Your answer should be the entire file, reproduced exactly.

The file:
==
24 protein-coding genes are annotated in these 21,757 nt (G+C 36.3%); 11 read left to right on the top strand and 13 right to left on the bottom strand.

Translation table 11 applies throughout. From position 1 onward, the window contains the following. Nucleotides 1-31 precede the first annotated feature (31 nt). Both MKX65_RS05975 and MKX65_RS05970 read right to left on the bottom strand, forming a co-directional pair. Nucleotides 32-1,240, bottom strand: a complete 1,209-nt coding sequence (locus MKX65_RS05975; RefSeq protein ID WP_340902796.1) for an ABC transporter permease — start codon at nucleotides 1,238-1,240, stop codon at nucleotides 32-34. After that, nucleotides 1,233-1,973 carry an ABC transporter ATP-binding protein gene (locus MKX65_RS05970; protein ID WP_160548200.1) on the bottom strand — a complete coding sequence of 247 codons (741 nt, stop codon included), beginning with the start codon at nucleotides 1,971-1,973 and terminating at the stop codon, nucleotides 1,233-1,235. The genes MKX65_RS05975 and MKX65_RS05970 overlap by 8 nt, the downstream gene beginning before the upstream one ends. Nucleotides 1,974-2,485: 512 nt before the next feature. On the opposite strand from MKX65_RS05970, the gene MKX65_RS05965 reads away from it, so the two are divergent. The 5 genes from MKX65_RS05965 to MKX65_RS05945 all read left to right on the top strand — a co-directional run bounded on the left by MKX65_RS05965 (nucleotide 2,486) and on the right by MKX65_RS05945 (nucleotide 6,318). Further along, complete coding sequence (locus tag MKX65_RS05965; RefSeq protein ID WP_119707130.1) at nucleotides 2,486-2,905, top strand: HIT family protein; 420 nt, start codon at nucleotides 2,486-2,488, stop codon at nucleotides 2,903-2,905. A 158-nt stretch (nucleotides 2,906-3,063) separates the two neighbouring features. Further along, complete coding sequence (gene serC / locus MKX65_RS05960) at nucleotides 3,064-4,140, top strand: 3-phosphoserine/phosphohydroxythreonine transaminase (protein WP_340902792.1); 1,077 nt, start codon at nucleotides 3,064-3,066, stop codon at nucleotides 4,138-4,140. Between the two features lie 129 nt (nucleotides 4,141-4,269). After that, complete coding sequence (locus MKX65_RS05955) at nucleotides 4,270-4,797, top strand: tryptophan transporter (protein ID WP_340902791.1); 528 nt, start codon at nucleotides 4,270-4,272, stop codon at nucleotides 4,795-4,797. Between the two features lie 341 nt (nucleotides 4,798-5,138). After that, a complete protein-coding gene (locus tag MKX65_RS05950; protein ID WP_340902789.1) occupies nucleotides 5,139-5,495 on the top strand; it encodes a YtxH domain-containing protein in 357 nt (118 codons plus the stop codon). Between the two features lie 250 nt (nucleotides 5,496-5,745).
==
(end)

24 protein-coding genes are annotated in these 21,757 nt (G+C 36.3%); 11 read left to right on the top strand and 13 right to left on the bottom strand.

Translation table 11 applies throughout. From position 1 onward, the window contains the following. Nucleotides 1-31 precede the first annotated feature (31 nt). Both MKX65_RS05975 and MKX65_RS05970 read right to left on the bottom strand, forming a co-directional pair. Nucleotides 32-1,240, bottom strand: a complete 1,209-nt coding sequence (locus MKX65_RS05975; RefSeq protein ID WP_340902796.1) for an ABC transporter permease — start codon at nucleotides 1,238-1,240, stop codon at nucleotides 32-34. After that, nucleotides 1,233-1,973 carry an ABC transporter ATP-binding protein gene (locus MKX65_RS05970; protein ID WP_160548200.1) on the bottom strand — a complete coding sequence of 247 codons (741 nt, stop codon included), beginning with the start codon at nucleotides 1,971-1,973 and terminating at the stop codon, nucleotides 1,233-1,235. The genes MKX65_RS05975 and MKX65_RS05970 overlap by 8 nt, the downstream gene beginning before the upstream one ends. Nucleotides 1,974-2,485: 512 nt before the next feature. On the opposite strand from MKX65_RS05970, the gene MKX65_RS05965 reads away from it, so the two are divergent. The 5 genes from MKX65_RS05965 to MKX65_RS05945 all read left to right on the top strand — a co-directional run bounded on the left by MKX65_RS05965 (nucleotide 2,486) and on the right by MKX65_RS05945 (nucleotide 6,318). Further along, complete coding sequence (locus tag MKX65_RS05965; RefSeq protein ID WP_119707130.1) at nucleotides 2,486-2,905, top strand: HIT family protein; 420 nt, start codon at nucleotides 2,486-2,488, stop codon at nucleotides 2,903-2,905. A 158-nt stretch (nucleotides 2,906-3,063) separates the two neighbouring features. Further along, complete coding sequence (gene serC / locus MKX65_RS05960) at nucleotides 3,064-4,140, top strand: 3-phosphoserine/phosphohydroxythreonine transaminase (protein WP_340902792.1); 1,077 nt, start codon at nucleotides 3,064-3,066, stop codon at nucleotides 4,138-4,140. Between the two features lie 129 nt (nucleotides 4,141-4,269). After that, complete coding sequence (locus MKX65_RS05955) at nucleotides 4,270-4,797, top strand: tryptophan transporter (protein ID WP_340902791.1); 528 nt, start codon at nucleotides 4,270-4,272, stop codon at nucleotides 4,795-4,797. Between the two features lie 341 nt (nucleotides 4,798-5,138). After that, a complete protein-coding gene (locus tag MKX65_RS05950; protein ID WP_340902789.1) occupies nucleotides 5,139-5,495 on the top strand; it encodes a YtxH domain-containing protein in 357 nt (118 codons plus the stop codon). Between the two features lie 250 nt (nucleotides 5,496-5,745).